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5 Ways Weight Lifting Can Make You Mindful

5 Ways Weight Lifting Can Make You Mindful

Weight lifting is one of the most mindful things you can do for your yourself.

Stay with me here.

It’s hard to think of weight lifting in this way. You usually think of grunts, Mr. Universe competitions, and scented baby oil, not the lotus pose.

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The discipline of weight lifting has a bad rap. Unfortunately, it kind of deserves it. Most people do it to look good in a bathing suit or to stretch out their t-shirts. The rest of us, though, do it for more thoughtful reasons.

Here’s my story. I was a fat kid for a long time. After I “successfully” lost over 50 lbs thanks to a yo-yo diet (hence the quotes), I went looking for a healthy exit plan. Part of that meant finding a physical regimen I could stick to. One day, my roommate took me with him to the gym, where I stumbled upon weight lifting and fell in love.

Around that same time I started mindfulness meditation to calm my restless mind. I wasn’t sure if the two could co-exist. One is explosive and intense, while the other is calming and peaceful. To my surprise, I found both to be rewarding mindful endeavors.

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I’ve been doing both for many years now, and the truth has only gotten more clear. Lifting has granted me a healthier body and a more mindful noggin’. Who would’ve thought that throwing around some iron would become such an enlightening journey.

I recommend weight lifting to everyone, regardless of their personal goals. And now I am recommending it to you. If you want a more mindful state of living, it is for you.

Here are five ways I’ve seen lifting bring me closer to zen-master level.

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1. Here, now.

When I am lifting I am only focused on what I am doing. It’s just me and that stubborn barbell. Part of it is about survival: you need to focus; otherwise, you can lose your motivation or even hurt yourself. In an age where everything is equally “important,” and your attention is so divided, practicing this level of focus is refreshing and restorative.

2. Beginner’s mind.

During one my first days at the gym, my roommate came over and stopped me mid-workout. “No no. You’re back is all wrong. We have to practice basic form.” It doesn’t matter how long you’ve been doing it, when you lift, you always have to be mindful of the basics (i.e. form, movement, and being body-aware). That beginner’s mind must never go away, or else you risk getting cocky and building bad habits. You know that guy who swing dumbbells around like a he’s playing bocce ball? Don’t be that guy.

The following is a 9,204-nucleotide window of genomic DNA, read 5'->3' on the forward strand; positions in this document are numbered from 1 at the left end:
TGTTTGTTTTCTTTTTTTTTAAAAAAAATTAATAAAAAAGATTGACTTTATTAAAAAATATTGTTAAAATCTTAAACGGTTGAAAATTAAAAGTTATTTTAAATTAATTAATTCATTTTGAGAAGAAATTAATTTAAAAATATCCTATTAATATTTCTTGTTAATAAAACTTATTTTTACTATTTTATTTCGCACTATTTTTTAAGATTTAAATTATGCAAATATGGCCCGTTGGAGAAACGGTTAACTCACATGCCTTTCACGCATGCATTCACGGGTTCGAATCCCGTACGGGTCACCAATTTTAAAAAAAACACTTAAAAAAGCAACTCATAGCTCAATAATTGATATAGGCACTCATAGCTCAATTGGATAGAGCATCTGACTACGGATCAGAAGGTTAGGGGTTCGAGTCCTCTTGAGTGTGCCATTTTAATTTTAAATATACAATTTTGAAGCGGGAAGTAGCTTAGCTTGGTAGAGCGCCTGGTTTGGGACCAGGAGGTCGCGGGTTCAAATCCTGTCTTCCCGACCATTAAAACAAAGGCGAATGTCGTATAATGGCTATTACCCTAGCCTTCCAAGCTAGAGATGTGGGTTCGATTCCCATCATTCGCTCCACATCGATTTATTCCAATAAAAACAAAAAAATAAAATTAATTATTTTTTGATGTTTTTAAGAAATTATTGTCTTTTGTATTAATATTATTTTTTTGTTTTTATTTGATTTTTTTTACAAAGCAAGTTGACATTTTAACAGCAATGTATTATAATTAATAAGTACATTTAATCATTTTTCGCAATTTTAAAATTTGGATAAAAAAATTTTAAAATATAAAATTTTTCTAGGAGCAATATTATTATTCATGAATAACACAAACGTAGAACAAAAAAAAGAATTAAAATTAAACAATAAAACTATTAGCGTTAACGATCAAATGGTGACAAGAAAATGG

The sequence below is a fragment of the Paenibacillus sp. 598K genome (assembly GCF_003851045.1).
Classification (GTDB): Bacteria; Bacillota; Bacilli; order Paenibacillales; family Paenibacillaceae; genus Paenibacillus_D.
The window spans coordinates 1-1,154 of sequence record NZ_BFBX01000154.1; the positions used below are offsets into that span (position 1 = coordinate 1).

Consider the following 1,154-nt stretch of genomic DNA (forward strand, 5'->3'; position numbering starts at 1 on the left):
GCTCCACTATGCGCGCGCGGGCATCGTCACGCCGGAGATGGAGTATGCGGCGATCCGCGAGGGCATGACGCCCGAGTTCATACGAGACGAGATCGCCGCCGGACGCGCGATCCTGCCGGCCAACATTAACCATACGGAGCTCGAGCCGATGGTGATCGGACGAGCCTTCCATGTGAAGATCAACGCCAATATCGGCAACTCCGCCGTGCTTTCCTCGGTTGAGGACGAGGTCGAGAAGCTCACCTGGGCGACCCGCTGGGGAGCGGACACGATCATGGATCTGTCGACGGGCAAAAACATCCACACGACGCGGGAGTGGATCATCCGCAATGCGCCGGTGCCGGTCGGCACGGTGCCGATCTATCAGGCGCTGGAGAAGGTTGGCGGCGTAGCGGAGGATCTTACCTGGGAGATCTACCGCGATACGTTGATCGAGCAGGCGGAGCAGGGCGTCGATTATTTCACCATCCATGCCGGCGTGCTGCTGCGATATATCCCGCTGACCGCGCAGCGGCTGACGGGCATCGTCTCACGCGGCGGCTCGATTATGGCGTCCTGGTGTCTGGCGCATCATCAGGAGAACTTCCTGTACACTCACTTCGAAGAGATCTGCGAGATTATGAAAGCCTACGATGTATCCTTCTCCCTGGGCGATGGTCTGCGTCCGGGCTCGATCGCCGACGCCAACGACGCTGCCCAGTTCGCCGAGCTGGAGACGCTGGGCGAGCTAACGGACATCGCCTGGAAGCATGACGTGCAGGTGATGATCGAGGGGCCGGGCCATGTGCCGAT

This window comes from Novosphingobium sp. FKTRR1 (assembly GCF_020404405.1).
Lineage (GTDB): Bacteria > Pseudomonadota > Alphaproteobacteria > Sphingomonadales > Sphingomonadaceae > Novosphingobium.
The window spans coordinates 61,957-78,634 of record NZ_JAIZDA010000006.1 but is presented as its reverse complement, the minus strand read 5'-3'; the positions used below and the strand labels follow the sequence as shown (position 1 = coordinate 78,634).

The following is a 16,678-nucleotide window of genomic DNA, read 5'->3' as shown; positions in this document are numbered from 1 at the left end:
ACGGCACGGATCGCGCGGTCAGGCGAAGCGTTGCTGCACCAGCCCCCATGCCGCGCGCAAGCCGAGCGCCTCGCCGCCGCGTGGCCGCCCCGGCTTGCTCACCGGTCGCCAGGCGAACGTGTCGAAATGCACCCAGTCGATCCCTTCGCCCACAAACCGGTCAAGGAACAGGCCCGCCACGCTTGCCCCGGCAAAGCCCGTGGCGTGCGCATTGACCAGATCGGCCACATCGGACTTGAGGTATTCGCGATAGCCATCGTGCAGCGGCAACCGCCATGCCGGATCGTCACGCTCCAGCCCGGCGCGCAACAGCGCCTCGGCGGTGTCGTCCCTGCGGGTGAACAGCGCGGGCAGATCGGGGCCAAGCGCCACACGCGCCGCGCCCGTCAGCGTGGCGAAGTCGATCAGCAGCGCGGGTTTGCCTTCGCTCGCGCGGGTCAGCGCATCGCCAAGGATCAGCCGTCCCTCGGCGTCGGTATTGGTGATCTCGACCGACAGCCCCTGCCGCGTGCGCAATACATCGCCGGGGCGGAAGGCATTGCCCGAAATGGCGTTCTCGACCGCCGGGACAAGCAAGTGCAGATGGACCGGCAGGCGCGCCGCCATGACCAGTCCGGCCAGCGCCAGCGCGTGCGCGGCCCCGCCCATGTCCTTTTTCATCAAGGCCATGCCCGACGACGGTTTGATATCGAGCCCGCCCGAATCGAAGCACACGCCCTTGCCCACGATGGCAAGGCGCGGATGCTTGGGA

3. Tiny steps.

Above all else, you need patience. It’s a long, but satisfying, process. You can’t jump from one weight bracket to another, or go from a simple exercise to a complex one overnight. There are a lot of steps in between. The mantra of “trust the process” fits well here. You will be amazed at the results you get if you do the work, and follow the many tiny steps with mindful attention. You will be, in essence, chiseling yourself a little bit every day.

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4. Pain is temporary; strength is not.

One day, I had a crisis of faith. I stopped half-way through a workout and thought, “Why am I doing this? To show off a six pack?” I found my true motivation, and it’s one shared by many lifetime lifters: getting stronger. Lifting tests you, physically and mentally. These tests can be painful. They are short periods of discomfort. But when you push past this, always chasing a stronger you, you will come out at the other end rejuvenated with pride in your natural fortitude. You just willed a heavy weight to do your bidding. You just sweated out two more reps than last week. “Yeah, I did that.” It’s invigorating to accept the pain and become stronger because of it.

5. There is no (challenging) spoon.